Pore Spanning Lipid Bilayers on Mesoporous Silica Having Varying Pore Size
Journal article, 2011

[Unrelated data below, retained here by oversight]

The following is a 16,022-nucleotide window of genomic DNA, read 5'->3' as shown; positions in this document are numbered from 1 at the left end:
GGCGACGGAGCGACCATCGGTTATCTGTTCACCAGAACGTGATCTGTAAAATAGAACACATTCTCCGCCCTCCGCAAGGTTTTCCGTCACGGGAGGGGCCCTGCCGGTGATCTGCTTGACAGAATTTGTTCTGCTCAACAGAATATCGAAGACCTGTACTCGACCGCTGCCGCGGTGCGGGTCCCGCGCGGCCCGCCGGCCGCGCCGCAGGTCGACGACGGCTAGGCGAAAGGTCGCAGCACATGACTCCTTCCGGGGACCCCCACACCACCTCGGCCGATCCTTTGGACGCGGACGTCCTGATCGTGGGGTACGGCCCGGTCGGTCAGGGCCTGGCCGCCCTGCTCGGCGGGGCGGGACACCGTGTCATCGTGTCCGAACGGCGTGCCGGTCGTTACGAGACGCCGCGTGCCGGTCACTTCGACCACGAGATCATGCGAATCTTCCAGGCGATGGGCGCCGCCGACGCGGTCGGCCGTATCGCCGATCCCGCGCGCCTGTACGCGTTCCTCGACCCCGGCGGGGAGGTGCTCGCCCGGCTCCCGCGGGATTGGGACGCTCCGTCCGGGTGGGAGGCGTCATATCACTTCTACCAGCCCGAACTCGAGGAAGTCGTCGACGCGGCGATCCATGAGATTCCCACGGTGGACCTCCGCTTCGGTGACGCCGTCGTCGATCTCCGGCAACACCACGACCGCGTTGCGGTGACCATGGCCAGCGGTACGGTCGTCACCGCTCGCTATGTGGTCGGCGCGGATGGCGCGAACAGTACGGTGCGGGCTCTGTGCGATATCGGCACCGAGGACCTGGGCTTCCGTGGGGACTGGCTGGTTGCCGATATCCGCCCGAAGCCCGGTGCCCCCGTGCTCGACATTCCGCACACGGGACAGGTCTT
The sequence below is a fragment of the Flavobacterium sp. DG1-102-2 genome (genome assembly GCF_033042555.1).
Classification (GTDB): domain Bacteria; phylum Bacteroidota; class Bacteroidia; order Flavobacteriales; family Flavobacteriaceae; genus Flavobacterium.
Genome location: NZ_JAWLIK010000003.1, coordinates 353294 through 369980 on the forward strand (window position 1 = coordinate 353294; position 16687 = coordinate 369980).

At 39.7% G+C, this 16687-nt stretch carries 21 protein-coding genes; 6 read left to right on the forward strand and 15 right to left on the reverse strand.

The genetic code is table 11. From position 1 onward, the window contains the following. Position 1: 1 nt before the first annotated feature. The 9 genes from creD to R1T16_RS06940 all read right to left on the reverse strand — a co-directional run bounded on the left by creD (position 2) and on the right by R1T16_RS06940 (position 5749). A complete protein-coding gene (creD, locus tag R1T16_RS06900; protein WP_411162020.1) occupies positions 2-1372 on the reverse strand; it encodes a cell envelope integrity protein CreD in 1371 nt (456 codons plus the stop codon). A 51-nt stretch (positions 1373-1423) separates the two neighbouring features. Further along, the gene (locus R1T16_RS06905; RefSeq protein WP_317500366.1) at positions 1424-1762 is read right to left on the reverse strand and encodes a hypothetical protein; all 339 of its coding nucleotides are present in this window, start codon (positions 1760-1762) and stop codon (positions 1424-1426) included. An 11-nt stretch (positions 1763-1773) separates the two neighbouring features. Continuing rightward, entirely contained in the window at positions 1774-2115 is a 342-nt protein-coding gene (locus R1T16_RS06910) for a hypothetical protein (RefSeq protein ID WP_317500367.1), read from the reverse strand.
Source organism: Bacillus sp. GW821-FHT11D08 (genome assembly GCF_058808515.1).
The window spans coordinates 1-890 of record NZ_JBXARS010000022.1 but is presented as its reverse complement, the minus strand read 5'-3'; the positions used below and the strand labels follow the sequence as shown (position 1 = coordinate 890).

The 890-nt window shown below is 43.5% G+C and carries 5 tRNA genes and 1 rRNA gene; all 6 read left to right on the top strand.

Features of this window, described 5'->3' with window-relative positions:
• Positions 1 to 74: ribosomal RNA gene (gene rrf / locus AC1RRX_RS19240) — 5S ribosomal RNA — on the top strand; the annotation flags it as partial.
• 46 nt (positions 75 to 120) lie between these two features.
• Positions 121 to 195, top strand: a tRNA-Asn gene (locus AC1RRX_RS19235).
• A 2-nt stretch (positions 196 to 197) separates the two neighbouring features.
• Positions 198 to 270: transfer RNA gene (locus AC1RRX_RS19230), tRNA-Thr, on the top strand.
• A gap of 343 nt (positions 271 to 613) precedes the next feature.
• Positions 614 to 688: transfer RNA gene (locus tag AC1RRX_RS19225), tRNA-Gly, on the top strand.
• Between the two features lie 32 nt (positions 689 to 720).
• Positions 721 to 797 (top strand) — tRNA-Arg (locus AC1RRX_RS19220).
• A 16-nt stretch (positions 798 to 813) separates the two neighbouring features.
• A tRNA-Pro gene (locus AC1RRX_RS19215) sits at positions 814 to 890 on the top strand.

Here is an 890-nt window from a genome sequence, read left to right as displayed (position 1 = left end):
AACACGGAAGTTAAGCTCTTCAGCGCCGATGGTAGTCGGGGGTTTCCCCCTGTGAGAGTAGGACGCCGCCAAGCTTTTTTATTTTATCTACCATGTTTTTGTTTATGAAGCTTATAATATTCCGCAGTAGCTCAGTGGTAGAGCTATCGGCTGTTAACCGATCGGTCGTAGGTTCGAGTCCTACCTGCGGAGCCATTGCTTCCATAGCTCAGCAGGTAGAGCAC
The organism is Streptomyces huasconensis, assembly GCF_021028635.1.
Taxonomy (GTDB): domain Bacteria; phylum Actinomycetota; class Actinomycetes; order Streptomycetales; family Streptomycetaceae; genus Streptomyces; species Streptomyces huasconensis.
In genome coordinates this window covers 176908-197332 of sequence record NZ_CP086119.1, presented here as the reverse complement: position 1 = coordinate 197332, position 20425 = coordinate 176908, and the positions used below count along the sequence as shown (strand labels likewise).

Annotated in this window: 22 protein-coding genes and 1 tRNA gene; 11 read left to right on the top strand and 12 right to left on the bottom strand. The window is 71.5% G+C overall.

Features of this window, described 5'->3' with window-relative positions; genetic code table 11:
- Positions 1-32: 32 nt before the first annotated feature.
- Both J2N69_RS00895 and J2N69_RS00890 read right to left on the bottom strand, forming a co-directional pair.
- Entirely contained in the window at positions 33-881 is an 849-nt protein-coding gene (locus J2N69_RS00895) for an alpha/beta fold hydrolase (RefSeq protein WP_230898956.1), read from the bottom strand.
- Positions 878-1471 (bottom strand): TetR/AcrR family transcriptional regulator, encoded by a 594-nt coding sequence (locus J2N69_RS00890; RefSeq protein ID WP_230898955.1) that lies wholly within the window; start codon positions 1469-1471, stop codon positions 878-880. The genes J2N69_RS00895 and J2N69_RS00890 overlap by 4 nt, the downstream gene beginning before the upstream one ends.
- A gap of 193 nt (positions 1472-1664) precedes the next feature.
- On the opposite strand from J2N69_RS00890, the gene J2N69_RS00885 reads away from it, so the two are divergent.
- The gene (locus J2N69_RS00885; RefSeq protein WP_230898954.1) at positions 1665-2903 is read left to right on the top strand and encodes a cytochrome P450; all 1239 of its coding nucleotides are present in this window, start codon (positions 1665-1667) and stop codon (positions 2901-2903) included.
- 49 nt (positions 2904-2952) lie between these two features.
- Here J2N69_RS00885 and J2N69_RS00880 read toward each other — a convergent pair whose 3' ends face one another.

Synthetic lipid bilayers have similar properties as cell membranes and have been shown to be of great use in the development of novel biomimicry devices. In this study, lipid bilayer formation on mesoporous silica of varying pore size, 2, 4, and 6 nm, has been investigated using quartz crystal microbalance with dissipation monitoring (QCM-D), fluorescent recovery after photo bleaching (FRAP), and atomic force microscopy (AFM). The results show that pore-spanning lipid bilayers were successfully formed regardless of pore size. However, the mechanism of the bilayer formation was dependent on the pore size, and lower surface coverages of adsorbed lipid vesicles were required on the surface having the smallest pores. A similar trend was observed for the lateral diffusion coefficient (D) of fluorescently labeled lipid molecules in the membrane, which was lowest on the surface having the smallest pores and increased with the pore size. All of the pore size dependent observations are suggested to be due to the hydrophilicity of the surface, which decreases with increased pore size.